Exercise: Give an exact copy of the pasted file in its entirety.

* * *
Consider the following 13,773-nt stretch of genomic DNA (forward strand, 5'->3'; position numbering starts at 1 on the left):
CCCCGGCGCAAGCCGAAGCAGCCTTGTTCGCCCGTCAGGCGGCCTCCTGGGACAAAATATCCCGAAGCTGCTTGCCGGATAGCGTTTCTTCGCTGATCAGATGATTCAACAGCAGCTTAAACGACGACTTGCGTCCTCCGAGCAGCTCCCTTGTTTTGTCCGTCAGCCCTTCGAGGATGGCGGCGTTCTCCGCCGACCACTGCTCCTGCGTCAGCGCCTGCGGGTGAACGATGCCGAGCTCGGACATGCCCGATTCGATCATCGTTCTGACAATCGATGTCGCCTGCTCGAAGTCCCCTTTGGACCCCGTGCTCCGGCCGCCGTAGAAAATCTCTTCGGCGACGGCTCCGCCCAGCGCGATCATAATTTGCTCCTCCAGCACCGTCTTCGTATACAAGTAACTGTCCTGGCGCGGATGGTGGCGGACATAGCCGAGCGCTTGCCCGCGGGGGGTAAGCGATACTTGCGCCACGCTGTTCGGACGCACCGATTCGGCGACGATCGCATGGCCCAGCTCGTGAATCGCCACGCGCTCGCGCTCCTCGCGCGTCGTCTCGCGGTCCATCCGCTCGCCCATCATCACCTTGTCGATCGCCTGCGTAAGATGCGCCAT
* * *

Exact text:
Consider the following 13,773-nt stretch of genomic DNA (forward strand, 5'->3'; position numbering starts at 1 on the left):
CCCCGGCGCAAGCCGAAGCAGCCTTGTTCGCCCGTCAGGCGGCCTCCTGGGACAAAATATCCCGAAGCTGCTTGCCGGATAGCGTTTCTTCGCTGATCAGATGATTCAACAGCAGCTTAAACGACGACTTGCGTCCTCCGAGCAGCTCCCTTGTTTTGTCCGTCAGCCCTTCGAGGATGGCGGCGTTCTCCGCCGACCACTGCTCCTGCGTCAGCGCCTGCGGGTGAACGATGCCGAGCTCGGACATGCCCGATTCGATCATCGTTCTGACAATCGATGTCGCCTGCTCGAAGTCCCCTTTGGACCCCGTGCTCCGGCCGCCGTAGAAAATCTCTTCGGCGACGGCTCCGCCCAGCGCGATCATAATTTGCTCCTCCAGCACCGTCTTCGTATACAAGTAACTGTCCTGGCGCGGATGGTGGCGGACATAGCCGAGCGCTTGCCCGCGGGGGGTAAGCGATACTTGCGCCACGCTGTTCGGACGCACCGATTCGGCGACGATCGCATGGCCCAGCTCGTGAATCGCCACGCGCTCGCGCTCCTCGCGCGTCGTCTCGCGGTCCATCCGCTCGCCCATCATCACCTTGTCGATCGCCTGCGTAAGATGCGCCAT